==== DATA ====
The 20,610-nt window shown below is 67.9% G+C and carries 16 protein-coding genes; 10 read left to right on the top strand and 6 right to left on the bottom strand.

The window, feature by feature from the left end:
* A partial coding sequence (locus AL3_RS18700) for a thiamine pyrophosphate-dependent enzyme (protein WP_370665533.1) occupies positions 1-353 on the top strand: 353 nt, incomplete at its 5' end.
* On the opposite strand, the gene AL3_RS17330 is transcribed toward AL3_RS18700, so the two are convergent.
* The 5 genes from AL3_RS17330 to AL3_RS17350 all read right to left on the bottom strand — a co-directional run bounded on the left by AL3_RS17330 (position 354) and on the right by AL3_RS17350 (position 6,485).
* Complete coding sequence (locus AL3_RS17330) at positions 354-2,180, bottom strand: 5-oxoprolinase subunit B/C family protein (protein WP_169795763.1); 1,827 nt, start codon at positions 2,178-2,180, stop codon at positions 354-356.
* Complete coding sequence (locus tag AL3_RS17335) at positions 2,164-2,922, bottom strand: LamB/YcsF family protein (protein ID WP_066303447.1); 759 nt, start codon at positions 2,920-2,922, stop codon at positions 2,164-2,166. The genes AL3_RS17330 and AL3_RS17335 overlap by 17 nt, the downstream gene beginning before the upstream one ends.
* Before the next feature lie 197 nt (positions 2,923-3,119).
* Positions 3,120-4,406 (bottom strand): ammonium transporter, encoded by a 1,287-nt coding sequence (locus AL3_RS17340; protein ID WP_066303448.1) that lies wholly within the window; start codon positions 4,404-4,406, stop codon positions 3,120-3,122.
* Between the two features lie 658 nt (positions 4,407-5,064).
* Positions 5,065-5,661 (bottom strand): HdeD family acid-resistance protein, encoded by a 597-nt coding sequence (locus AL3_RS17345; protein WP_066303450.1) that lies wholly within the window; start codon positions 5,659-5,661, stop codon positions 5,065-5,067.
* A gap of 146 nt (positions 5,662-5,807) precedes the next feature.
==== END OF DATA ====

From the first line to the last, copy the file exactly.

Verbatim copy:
The 20,610-nt window shown below is 67.9% G+C and carries 16 protein-coding genes; 10 read left to right on the top strand and 6 right to left on the bottom strand.

The window, feature by feature from the left end:
* A partial coding sequence (locus AL3_RS18700) for a thiamine pyrophosphate-dependent enzyme (protein WP_370665533.1) occupies positions 1-353 on the top strand: 353 nt, incomplete at its 5' end.
* On the opposite strand, the gene AL3_RS17330 is transcribed toward AL3_RS18700, so the two are convergent.
* The 5 genes from AL3_RS17330 to AL3_RS17350 all read right to left on the bottom strand — a co-directional run bounded on the left by AL3_RS17330 (position 354) and on the right by AL3_RS17350 (position 6,485).
* Complete coding sequence (locus AL3_RS17330) at positions 354-2,180, bottom strand: 5-oxoprolinase subunit B/C family protein (protein WP_169795763.1); 1,827 nt, start codon at positions 2,178-2,180, stop codon at positions 354-356.
* Complete coding sequence (locus tag AL3_RS17335) at positions 2,164-2,922, bottom strand: LamB/YcsF family protein (protein ID WP_066303447.1); 759 nt, start codon at positions 2,920-2,922, stop codon at positions 2,164-2,166. The genes AL3_RS17330 and AL3_RS17335 overlap by 17 nt, the downstream gene beginning before the upstream one ends.
* Before the next feature lie 197 nt (positions 2,923-3,119).
* Positions 3,120-4,406 (bottom strand): ammonium transporter, encoded by a 1,287-nt coding sequence (locus AL3_RS17340; protein ID WP_066303448.1) that lies wholly within the window; start codon positions 4,404-4,406, stop codon positions 3,120-3,122.
* Between the two features lie 658 nt (positions 4,407-5,064).
* Positions 5,065-5,661 (bottom strand): HdeD family acid-resistance protein, encoded by a 597-nt coding sequence (locus AL3_RS17345; protein WP_066303450.1) that lies wholly within the window; start codon positions 5,659-5,661, stop codon positions 5,065-5,067.
* A gap of 146 nt (positions 5,662-5,807) precedes the next feature.